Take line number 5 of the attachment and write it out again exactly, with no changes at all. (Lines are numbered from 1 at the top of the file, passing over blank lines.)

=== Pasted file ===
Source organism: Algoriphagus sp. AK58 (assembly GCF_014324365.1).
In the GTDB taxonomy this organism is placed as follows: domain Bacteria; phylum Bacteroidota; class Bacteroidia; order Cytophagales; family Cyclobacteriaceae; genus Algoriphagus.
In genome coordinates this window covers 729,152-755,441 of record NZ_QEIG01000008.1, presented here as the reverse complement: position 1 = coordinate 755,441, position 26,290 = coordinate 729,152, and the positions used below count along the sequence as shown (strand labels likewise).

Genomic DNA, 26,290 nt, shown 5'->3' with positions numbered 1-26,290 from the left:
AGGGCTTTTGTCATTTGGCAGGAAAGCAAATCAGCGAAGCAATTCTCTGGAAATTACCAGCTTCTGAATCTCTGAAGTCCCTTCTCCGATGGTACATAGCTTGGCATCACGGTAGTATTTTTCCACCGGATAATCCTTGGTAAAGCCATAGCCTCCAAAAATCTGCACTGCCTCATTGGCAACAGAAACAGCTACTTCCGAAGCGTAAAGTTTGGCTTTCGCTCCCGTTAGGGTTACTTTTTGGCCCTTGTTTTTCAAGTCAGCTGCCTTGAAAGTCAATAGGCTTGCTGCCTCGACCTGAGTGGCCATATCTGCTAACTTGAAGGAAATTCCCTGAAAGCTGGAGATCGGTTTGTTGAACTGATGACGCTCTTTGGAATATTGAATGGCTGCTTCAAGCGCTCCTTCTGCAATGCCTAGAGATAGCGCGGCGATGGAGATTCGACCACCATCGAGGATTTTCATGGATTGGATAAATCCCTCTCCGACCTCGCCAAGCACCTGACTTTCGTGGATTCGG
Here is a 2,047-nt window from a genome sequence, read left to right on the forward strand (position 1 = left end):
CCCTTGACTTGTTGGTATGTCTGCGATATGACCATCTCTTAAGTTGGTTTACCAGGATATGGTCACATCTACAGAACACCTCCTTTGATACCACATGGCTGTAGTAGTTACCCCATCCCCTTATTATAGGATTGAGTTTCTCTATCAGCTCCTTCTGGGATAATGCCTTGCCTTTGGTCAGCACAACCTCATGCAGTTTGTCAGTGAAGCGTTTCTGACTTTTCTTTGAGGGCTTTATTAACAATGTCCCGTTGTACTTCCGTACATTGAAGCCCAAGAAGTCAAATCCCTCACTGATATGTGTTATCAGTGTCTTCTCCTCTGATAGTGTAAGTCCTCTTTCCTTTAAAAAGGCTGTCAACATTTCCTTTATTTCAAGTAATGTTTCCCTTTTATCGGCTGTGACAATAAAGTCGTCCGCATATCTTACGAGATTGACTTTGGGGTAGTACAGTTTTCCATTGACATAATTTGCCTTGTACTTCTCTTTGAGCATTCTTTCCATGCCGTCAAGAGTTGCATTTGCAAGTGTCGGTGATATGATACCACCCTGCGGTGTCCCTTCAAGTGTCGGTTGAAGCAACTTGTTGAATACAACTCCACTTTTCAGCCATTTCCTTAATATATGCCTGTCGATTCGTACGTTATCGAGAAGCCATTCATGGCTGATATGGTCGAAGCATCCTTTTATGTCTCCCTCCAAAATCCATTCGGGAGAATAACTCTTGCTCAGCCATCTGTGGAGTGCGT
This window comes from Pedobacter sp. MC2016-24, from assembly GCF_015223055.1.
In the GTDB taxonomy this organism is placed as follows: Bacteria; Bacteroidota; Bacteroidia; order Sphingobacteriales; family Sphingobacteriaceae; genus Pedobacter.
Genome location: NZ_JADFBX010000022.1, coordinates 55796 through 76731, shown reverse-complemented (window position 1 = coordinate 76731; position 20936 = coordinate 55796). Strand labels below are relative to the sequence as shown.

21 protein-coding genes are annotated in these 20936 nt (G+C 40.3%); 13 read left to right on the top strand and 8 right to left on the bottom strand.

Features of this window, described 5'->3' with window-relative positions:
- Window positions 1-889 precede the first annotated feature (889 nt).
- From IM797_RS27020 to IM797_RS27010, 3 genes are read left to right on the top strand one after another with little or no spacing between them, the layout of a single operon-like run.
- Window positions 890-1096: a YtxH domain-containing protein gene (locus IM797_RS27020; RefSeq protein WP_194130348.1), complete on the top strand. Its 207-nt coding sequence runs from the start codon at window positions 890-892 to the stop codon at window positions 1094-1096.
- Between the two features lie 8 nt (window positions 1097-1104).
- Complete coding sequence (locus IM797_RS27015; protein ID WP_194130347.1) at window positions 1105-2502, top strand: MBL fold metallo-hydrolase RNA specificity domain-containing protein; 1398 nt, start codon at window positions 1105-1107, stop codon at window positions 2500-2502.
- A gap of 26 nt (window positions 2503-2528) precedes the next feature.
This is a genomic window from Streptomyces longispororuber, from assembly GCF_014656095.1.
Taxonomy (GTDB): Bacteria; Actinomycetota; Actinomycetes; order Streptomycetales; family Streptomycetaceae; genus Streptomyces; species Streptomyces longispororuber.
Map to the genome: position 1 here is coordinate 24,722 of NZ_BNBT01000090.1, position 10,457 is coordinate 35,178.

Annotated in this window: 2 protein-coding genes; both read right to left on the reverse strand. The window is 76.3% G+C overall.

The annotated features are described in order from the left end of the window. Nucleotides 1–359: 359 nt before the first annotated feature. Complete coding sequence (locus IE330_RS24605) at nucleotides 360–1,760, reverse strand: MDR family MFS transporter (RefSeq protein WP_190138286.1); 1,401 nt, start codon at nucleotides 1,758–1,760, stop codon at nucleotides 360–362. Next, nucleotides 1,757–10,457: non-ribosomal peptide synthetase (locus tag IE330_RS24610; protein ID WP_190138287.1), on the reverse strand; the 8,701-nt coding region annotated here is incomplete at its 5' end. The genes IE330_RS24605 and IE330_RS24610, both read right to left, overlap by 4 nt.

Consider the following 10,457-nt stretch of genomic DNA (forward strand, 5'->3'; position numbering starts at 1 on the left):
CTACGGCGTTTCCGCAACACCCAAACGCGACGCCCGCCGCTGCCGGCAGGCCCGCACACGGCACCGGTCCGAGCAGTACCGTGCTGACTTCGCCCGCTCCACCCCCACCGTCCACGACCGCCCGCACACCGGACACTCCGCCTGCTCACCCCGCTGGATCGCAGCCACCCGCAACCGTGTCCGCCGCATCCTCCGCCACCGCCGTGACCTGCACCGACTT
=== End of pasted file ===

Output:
AGGGCTTTTGTCATTTGGCAGGAAAGCAAATCAGCGAAGCAATTCTCTGGAAATTACCAGCTTCTGAATCTCTGAAGTCCCTTCTCCGATGGTACATAGCTTGGCATCACGGTAGTATTTTTCCACCGGATAATCCTTGGTAAAGCCATAGCCTCCAAAAATCTGCACTGCCTCATTGGCAACAGAAACAGCTACTTCCGAAGCGTAAAGTTTGGCTTTCGCTCCCGTTAGGGTTACTTTTTGGCCCTTGTTTTTCAAGTCAGCTGCCTTGAAAGTCAATAGGCTTGCTGCCTCGACCTGAGTGGCCATATCTGCTAACTTGAAGGAAATTCCCTGAAAGCTGGAGATCGGTTTGTTGAACTGATGACGCTCTTTGGAATATTGAATGGCTGCTTCAAGCGCTCCTTCTGCAATGCCTAGAGATAGCGCGGCGATGGAGATTCGACCACCATCGAGGATTTTCATGGATTGGATAAATCCCTCTCCGACCTCGCCAAGCACCTGACTTTCGTGGATTCGG